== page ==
The perspective for the discussion in this paper is that for effective use of Internet services in teaching and learning we must provide a balanced share of institutional resources for each of two main areas, curriculum development and infrastructure services. There is the risk of a "support crisis" as we attempt to ensure that students and teaching staff are not distracted and hampered by problems in "how to make the technology work". This paper discusses two of Murdoch University's current main issues in implementing infrastructure services, help desk and server environment tools. It proposes a new organisation of help desk services centred upon the Library, integrating with access services and user training, and linking to other kinds of services in learning skills and information retrieval skills. Consideration of the potential introduction of server environment software for web based teaching suggests that in our context the outcome will be a diversity of environments, some in house, some proprietary.
However, using Internet services effectively for teaching and learning demands a substantial investment in curriculum development and infrastructure services . The perspective for the discussion in this paper is that this investment must provide a balanced share of institutional resources for each of these two main areas of virtual campus operations. Otherwise, there is the risk of a "support crisis" (AVCC, 1996):
179. Teaching staff need support services such as media specialists, instructional systems developers, computing consultants and equipment technicians to assist them in gaining access to and effectively using IT. A phenomenon confronting many universities, however, is an insatiable demand for information technology services which appears to be growing day by day. It includes demands for more dial-in lines, the exponential increase in use of the Internet and the World Wide Web and requests for more and more central and departmental support for desktop computers.In developing Murdoch Online , Murdoch University's central service for Internet based teaching and learning, we have to cope with the "support crisis". Teaching and learning in an online unit cannot be conducted successfully if the unit coordinator, tutors and students are distracted and hampered by problems in "how to make the technology work". We need strategies to minimise the risk of this kind of outcome:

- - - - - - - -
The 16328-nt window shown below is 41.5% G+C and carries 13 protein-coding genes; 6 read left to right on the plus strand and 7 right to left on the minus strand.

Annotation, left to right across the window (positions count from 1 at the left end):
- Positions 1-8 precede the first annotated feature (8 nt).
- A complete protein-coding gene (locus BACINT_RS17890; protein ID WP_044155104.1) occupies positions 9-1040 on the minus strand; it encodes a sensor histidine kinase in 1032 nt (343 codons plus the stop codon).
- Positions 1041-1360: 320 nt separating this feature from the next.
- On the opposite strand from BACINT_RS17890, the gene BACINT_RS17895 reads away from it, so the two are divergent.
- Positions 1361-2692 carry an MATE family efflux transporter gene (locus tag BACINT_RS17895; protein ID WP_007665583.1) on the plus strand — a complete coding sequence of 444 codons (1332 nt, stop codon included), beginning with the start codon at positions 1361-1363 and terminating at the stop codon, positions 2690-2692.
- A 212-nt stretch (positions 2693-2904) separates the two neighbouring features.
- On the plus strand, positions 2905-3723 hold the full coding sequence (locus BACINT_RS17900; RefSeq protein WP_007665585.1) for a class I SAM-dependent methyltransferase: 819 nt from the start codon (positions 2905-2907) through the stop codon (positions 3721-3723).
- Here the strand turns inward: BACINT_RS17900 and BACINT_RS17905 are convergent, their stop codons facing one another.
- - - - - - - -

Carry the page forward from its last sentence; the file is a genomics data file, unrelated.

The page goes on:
180. The result is that many universities report that there is a "siege" environment in their IT support organisations; in that enormous pressures are being generated on the support staff involved on the one hand and that there is a lack of understanding by end users of the complexities involved in their simple request "to fix it" on the other. Many universities report an "IT support crisis"... (AVCC, 1996).
...The faculty based support staff therefore bore the brunt of the load of helping the pilot-group students to solve their technical problems, although their role was meant to be primarily one of educational support and facilitation of group-based learning experiences. (Briggs and Thompson, 1997).
However, infrastructure services are defined also by customary practice, by the organisational location of facilities, skills and knowledge, and by the perceptions of individual staff. At Murdoch, and no doubt also at many other universities, it has been customary to expect the computer people "to fix it", for any kind of "computer problem", regardless of the real origin or nature of the problem. It is also customary for students to seek "computing help" from any helpful source, disregarding the University's formal structuring of support services. Facilities, and skills and knowledge for computer support are also located in teaching Divisions and Schools, most notably in the cases of Programmes with specific needs or well developed forward planning for accessing and supporting the new technologies, for example Computer Science, Engineering, Mathematics, Business, Law, Journalism, Veterinary Science and others. Much of the central support previously provided by Information Technology Services (former name Computing and Network Services) has been devolved to IT Liaison Officers located in and paid for by Divisions and Schools. Academic administration, concerned with enrolments, tutorial group allocation, assignment submission and similar class administration details, is also devolved in part to teaching Divisions and Schools. Individual academic staff have widely varying expectations about the nature and extent of the support services they may draw upon, and the extent to which they as individuals are to be providers of support services.
Thus the definition of infrastructure services according to "who provides" is not a clear specification. There is the risk of an unusual kind of "demarcation dispute", in which it is the loser who gets the work, not the winner.